How To Use Responsive Option Sets in Avada V7 – Transcript
Hi everyone, in this video we’re looking at how to use responsive option sets in about.
One of the very cool new features in about a seven is the responsive option sets this game. Changing new feature allows you to design independently for multiple screen sizes using the same elements.
This is achieved by allowing some specific element options to hold up to three sets of values corresponding with the three responsive screen sizes, large, medium, and small. There are many form factors available in various devices now, but these three sizes cover all scenarios and as we will see later, a fully customizable.
Avada is already fully responsive and there are many global options for responsiveness. See the responsive options in about a doc. For more information on that, but responsive option sets are in the builder and give you much more granular control over your layout than the options can.
Let’s have a closer look.
Here on the pet supplies website we can see the responsive icon in the toolbar in Avada. 7 this is now much more than just a responsive preview button. Now it’s also a responsive editing mode.
Based on the three screen breakpoints you set in the global options found it responsive element responsive breakpoints.
These icons now show you a preview of what your site will look like in that particular layout.
But now you can also edit in this mode to limit your changes to the particular layout you are on.
Let me show you how this works.
I’ll switch to the small layout here, and if I now edit a container and head to the design tab, we can also see there is a phone icon next to the margin and padding options.
This icon shows us that any option values we enter here are now tide to the small screen layout.
So, to clarify, if I go back to the desktop layout and change one of the responsive options.
The Medium and small layouts will inherit the setting.
If I want specific options for specific layouts, I can go into the medium or small screen views and set the options independently.
This can be as simple as changing the margins or padding or as complex as an entirely new layer. Let’s illustrate.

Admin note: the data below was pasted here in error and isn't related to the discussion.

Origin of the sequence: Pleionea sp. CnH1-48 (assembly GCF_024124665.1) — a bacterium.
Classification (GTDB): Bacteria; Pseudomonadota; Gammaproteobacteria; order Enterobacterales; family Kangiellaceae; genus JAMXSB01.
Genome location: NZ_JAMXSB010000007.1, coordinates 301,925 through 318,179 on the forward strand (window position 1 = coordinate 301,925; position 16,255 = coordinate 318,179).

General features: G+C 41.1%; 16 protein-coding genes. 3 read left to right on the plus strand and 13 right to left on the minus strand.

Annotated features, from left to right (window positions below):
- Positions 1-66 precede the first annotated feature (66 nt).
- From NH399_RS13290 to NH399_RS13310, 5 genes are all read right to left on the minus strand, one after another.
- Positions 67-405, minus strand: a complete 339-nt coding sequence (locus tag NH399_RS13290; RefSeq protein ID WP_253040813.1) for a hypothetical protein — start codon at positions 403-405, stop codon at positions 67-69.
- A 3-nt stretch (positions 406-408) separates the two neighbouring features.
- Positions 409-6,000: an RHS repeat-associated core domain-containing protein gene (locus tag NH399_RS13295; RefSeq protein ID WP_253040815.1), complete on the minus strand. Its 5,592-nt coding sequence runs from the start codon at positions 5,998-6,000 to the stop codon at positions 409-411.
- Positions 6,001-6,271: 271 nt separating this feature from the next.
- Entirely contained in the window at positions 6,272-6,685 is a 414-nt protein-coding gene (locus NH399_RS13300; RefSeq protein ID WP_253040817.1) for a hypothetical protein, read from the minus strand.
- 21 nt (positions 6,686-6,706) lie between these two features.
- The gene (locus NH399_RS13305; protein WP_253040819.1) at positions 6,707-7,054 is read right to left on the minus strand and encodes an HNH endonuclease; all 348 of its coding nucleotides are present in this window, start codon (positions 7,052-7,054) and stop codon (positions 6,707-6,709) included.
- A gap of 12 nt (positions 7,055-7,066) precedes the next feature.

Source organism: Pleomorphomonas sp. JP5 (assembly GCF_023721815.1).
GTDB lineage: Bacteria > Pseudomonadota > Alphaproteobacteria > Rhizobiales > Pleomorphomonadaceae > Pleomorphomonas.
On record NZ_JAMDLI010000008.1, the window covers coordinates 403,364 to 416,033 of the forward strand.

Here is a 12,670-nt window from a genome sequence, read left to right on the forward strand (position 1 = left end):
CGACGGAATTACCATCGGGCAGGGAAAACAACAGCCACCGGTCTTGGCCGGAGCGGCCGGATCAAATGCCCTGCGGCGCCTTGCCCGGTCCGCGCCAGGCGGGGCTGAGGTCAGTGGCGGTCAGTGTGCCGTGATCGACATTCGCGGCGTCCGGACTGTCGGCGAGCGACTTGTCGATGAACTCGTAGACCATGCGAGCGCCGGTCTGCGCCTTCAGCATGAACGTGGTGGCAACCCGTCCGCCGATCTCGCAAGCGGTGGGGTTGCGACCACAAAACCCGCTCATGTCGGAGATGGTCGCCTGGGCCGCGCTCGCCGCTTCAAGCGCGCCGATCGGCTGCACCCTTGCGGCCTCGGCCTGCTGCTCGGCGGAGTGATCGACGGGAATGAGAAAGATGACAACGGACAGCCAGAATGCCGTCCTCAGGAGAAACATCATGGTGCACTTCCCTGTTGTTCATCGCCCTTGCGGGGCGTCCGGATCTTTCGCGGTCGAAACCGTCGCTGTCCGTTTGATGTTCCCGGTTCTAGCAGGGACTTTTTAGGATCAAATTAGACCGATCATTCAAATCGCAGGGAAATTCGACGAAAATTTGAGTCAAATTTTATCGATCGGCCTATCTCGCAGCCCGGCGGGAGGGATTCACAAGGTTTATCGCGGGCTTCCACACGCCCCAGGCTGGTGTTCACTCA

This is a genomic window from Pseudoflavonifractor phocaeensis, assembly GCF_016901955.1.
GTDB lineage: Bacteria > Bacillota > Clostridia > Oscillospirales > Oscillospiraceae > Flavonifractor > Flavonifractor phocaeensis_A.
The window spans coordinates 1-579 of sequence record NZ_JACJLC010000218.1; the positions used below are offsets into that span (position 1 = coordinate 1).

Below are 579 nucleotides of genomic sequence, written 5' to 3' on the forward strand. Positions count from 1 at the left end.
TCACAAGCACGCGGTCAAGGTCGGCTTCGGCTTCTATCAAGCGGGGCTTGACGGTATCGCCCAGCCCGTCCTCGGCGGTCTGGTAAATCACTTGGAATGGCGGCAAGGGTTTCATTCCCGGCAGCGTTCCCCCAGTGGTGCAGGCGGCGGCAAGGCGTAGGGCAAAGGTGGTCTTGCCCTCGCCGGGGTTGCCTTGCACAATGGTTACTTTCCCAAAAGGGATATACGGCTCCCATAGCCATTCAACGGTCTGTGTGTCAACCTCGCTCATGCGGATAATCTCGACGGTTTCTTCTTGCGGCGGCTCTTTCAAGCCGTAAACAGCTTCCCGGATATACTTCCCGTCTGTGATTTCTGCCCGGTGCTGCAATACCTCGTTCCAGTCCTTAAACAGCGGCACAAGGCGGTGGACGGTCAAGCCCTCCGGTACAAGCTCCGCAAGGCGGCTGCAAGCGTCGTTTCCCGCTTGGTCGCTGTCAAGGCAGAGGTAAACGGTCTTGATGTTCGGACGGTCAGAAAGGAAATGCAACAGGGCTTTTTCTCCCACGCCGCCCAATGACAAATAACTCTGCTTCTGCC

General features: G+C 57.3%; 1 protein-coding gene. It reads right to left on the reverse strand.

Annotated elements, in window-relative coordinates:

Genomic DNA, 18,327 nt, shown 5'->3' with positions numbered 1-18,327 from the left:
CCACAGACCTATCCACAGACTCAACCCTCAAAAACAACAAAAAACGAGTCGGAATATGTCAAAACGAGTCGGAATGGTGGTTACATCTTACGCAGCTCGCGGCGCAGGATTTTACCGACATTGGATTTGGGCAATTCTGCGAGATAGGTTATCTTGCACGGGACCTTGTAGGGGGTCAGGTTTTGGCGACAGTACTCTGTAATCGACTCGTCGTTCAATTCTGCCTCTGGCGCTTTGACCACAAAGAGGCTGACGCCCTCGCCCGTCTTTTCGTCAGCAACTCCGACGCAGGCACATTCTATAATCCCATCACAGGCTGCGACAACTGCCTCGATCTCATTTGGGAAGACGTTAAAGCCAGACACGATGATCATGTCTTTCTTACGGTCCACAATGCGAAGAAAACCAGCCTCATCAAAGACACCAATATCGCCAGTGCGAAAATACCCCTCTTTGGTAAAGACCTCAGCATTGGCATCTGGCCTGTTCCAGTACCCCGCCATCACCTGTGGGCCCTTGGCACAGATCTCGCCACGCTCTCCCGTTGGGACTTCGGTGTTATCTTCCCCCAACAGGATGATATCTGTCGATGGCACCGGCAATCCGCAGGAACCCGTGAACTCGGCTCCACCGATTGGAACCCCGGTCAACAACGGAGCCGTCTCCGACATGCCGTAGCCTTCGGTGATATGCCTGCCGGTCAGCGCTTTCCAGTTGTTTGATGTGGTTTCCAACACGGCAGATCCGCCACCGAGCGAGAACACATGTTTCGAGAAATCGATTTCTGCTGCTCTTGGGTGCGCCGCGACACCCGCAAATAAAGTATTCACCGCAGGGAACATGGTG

Here in desktop view there is 90 pixels bottom margin on this container.
But if I switch to the small screen view and I can do that from the icons on the toolbar or from the specific option icons in the container here and now change the bottom container margin to for example 30 pixels.
Then that padding will only apply when the site is viewed on a small screen.
We can set a different value for tablet or if we leave that it will inherit from the desktop layout.
There are only a couple of options in the containers that belong to the responsive option set, but if we look at columns there are several more.
I’ll just Scroll down away and edit this column down here and head to the design tab.
As we can see, the 1st five options all have the responsive icon.
Order doesn’t show when you’re in large screen view as you don’t need it there. So, if you don’t see it, that’s Why.
The first two options are perhaps the most powerful, with an order.
It is with these two options we can completely change the layout on medium and small screen views.
Before I show a quick example, it is useful to understand the default responsive behavior of columns.
If we look in the global options at options of other builder elements column.
You can see that there are two options to specify what happens to column width on both medium and small screens.
By default, columns on medium screens inherit from the desktop layer and columns on small screens go full width.
So that’s default behavior.
As we can see in this container, the columns on small screens are going full width as per the global options, but on large and medium screens there are three columns instead.
This is typical responsive design and, in most cases, will be what you want.
But there might be times you want to change this.
So back in the small screen layout.
Any changes I make to the responsive options will only apply when the site is viewed on small screens.
For example, I could change the width of these columns to 1/3 just like large and medium screens, so they show in multiple columns on Mobile.
And we can also drag these columns around to change the order if we like. Also, only on mobile if we prefer, we can use the order option to number our column specifically.
It might not be an entirely wise design choice in this situation to have three columns of content on a mobile device, but the option is there, and the choice is up to you.
For more examples of how you can use the responsive option sets to change the order and size of columns, please see the linked video.
OK, this concludes our video on how to use responsive option sets in Avada.
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